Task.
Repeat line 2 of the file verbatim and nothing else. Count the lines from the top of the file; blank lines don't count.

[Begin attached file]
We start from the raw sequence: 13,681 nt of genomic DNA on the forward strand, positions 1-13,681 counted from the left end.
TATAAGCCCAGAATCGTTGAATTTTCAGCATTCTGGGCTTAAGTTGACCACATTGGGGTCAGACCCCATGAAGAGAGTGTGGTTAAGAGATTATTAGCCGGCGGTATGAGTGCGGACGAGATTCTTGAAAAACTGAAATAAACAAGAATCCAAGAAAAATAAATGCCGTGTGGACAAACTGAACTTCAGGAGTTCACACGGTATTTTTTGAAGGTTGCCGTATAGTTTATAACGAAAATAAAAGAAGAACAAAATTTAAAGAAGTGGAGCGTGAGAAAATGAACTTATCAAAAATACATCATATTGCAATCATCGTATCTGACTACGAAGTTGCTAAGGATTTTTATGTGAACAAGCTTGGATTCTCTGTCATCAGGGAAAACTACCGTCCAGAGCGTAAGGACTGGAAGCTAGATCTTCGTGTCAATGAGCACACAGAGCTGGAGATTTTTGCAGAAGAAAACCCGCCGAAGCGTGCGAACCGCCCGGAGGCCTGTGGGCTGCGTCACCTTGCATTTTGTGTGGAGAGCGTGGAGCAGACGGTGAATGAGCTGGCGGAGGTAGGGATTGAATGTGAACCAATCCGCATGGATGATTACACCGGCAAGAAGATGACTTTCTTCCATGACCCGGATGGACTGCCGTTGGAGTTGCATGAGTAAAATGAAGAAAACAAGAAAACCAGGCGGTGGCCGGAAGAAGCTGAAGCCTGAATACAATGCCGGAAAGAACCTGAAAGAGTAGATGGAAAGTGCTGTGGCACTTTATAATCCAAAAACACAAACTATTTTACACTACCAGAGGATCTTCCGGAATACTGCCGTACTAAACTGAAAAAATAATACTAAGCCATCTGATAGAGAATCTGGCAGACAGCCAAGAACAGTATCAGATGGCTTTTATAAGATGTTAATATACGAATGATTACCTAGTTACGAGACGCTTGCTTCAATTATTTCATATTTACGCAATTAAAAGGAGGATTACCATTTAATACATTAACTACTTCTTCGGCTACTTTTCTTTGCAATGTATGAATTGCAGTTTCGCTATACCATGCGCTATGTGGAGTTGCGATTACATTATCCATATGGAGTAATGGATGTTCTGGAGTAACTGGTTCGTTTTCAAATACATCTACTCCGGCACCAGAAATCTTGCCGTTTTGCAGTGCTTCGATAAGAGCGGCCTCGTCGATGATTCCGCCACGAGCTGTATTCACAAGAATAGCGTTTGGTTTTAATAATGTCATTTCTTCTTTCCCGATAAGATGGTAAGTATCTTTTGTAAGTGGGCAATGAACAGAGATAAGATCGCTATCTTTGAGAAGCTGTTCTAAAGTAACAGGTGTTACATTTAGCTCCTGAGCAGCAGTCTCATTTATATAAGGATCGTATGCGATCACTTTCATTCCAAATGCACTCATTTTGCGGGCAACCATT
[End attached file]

TATAAGCCCAGAATCGTTGAATTTTCAGCATTCTGGGCTTAAGTTGACCACATTGGGGTCAGACCCCATGAAGAGAGTGTGGTTAAGAGATTATTAGCCGGCGGTATGAGTGCGGACGAGATTCTTGAAAAACTGAAATAAACAAGAATCCAAGAAAAATAAATGCCGTGTGGACAAACTGAACTTCAGGAGTTCACACGGTATTTTTTGAAGGTTGCCGTATAGTTTATAACGAAAATAAAAGAAGAACAAAATTTAAAGAAGTGGAGCGTGAGAAAATGAACTTATCAAAAATACATCATATTGCAATCATCGTATCTGACTACGAAGTTGCTAAGGATTTTTATGTGAACAAGCTTGGATTCTCTGTCATCAGGGAAAACTACCGTCCAGAGCGTAAGGACTGGAAGCTAGATCTTCGTGTCAATGAGCACACAGAGCTGGAGATTTTTGCAGAAGAAAACCCGCCGAAGCGTGCGAACCGCCCGGAGGCCTGTGGGCTGCGTCACCTTGCATTTTGTGTGGAGAGCGTGGAGCAGACGGTGAATGAGCTGGCGGAGGTAGGGATTGAATGTGAACCAATCCGCATGGATGATTACACCGGCAAGAAGATGACTTTCTTCCATGACCCGGATGGACTGCCGTTGGAGTTGCATGAGTAAAATGAAGAAAACAAGAAAACCAGGCGGTGGCCGGAAGAAGCTGAAGCCTGAATACAATGCCGGAAAGAACCTGAAAGAGTAGATGGAAAGTGCTGTGGCACTTTATAATCCAAAAACACAAACTATTTTACACTACCAGAGGATCTTCCGGAATACTGCCGTACTAAACTGAAAAAATAATACTAAGCCATCTGATAGAGAATCTGGCAGACAGCCAAGAACAGTATCAGATGGCTTTTATAAGATGTTAATATACGAATGATTACCTAGTTACGAGACGCTTGCTTCAATTATTTCATATTTACGCAATTAAAAGGAGGATTACCATTTAATACATTAACTACTTCTTCGGCTACTTTTCTTTGCAATGTATGAATTGCAGTTTCGCTATACCATGCGCTATGTGGAGTTGCGATTACATTATCCATATGGAGTAATGGATGTTCTGGAGTAACTGGTTCGTTTTCAAATACATCTACTCCGGCACCAGAAATCTTGCCGTTTTGCAGTGCTTCGATAAGAGCGGCCTCGTCGATGATTCCGCCACGAGCTGTATTCACAAGAATAGCGTTTGGTTTTAATAATGTCATTTCTTCTTTCCCGATAAGATGGTAAGTATCTTTTGTAAGTGGGCAATGAACAGAGATAAGATCGCTATCTTTGAGAAGCTGTTCTAAAGTAACAGGTGTTACATTTAGCTCCTGAGCAGCAGTCTCATTTATATAAGGATCGTATGCGATCACTTTCATTCCAAATGCACTCATTTTGCGGGCAACCATT